The Moulin Rouge helped turn dancers into Parisian superstars. In the early days, the queen of the can-can was Louise Weber, aka La Goulue or the glutton, since she had a habit of stealing patrons' drinks. Toulouse-Lautrec painted and drew her many times, and according to the Guardian, he later created panels for a booth she set up at a fair. La Goulue also lived exuberantly offstage, which sadly caught up with her: after serving a jail sentence she became a lion tamer, a traveling dancer, a laundress, and finally an alcoholic.

Another of Toulouse-Lautrec's favorites was Jane Avril, a red-headed dancer who had previously been a bareback horse rider in a circus before being hired to work at the Moulin Rouge. She was famous for her fast legs and sad expression that may have reflected her hard life and the time she spent in a mental institution.

Of the generation of Moulin Rouge performers that succeeded Weber and Avril, the most famous was Mistinguett (pictured), born Jeanne-Marie Bourgeois. Mistinguett debuted on the Moulin Rouge stage in 1907 and quickly became the venue's star, thanks to her decadent shows that included songs, multiple costume changes, and semi-nudity. She was also famous for her legs — which she insured for $1 million, according to the New York Times.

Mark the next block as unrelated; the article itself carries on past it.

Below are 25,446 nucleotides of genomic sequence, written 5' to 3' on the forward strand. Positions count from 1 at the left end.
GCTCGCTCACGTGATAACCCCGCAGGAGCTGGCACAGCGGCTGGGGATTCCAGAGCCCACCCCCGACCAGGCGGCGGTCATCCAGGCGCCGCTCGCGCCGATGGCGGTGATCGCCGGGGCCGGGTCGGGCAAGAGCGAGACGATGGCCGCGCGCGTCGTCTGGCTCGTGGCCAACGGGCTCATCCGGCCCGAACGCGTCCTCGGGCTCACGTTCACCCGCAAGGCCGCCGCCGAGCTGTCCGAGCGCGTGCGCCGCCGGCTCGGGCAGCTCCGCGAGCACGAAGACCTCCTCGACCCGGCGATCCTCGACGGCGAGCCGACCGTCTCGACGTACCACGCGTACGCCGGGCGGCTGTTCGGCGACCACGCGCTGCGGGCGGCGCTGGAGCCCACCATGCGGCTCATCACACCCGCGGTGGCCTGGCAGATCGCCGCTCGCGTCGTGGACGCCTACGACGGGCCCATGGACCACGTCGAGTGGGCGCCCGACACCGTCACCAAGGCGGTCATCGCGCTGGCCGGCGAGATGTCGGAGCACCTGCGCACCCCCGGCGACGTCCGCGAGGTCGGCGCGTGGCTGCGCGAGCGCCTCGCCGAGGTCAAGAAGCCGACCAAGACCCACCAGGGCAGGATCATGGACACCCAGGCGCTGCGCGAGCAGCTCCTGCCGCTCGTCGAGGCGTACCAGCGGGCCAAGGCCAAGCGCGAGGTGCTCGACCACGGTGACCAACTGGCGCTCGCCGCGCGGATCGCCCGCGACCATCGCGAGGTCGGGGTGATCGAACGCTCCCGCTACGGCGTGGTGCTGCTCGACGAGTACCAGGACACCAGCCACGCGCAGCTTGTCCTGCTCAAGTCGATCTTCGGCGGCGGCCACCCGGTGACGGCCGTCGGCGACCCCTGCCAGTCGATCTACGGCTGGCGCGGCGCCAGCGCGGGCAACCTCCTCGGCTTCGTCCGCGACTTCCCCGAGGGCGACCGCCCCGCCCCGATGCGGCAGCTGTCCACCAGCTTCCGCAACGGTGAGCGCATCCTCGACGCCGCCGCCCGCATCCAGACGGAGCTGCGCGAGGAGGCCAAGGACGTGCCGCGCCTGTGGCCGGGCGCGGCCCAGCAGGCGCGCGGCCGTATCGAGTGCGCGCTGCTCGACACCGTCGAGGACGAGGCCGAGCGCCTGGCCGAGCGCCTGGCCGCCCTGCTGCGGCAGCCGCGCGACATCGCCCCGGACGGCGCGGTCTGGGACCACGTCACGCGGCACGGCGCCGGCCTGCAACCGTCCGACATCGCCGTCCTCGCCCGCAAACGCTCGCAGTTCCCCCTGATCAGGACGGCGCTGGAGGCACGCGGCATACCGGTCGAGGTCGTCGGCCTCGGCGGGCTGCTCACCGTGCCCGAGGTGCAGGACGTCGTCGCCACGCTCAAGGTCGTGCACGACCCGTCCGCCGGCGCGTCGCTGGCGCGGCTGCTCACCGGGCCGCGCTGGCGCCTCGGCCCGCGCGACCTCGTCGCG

The Moulin Rouge was also home to this very weird act

In addition to dancers and circus-style performances, the Moulin Rouge showcased a performer with a very unique talent. While serving in the French army, Joseph Pujol learned that he could inhale air through his, er, butthole, in the same way other people inhale air into their mouths. He realized this enabled him to rip truly epic farts, and he spent years honing his technique until he could control the release of the air over 10 to 15 seconds at a time. Kind of like whistling or humming, he could also control the volume and the pitch.

Pujol gave himself the nickname Le Pétomane — the Fartomaniac — and went on the road. He successfully auditioned for the Moulin Rouge in 1892, and after a few years, became a huge star. According to Caesar's Last Breath, extracted on Slate, Pujol would go on stage wearing a tuxedo and proceed to do impressions of members of the audience and celebrities, as well as animals. He could fart-play the flute and blow smoke rings. His finale was playing the French national anthem "La Marseillaise" and then blowing out a candle.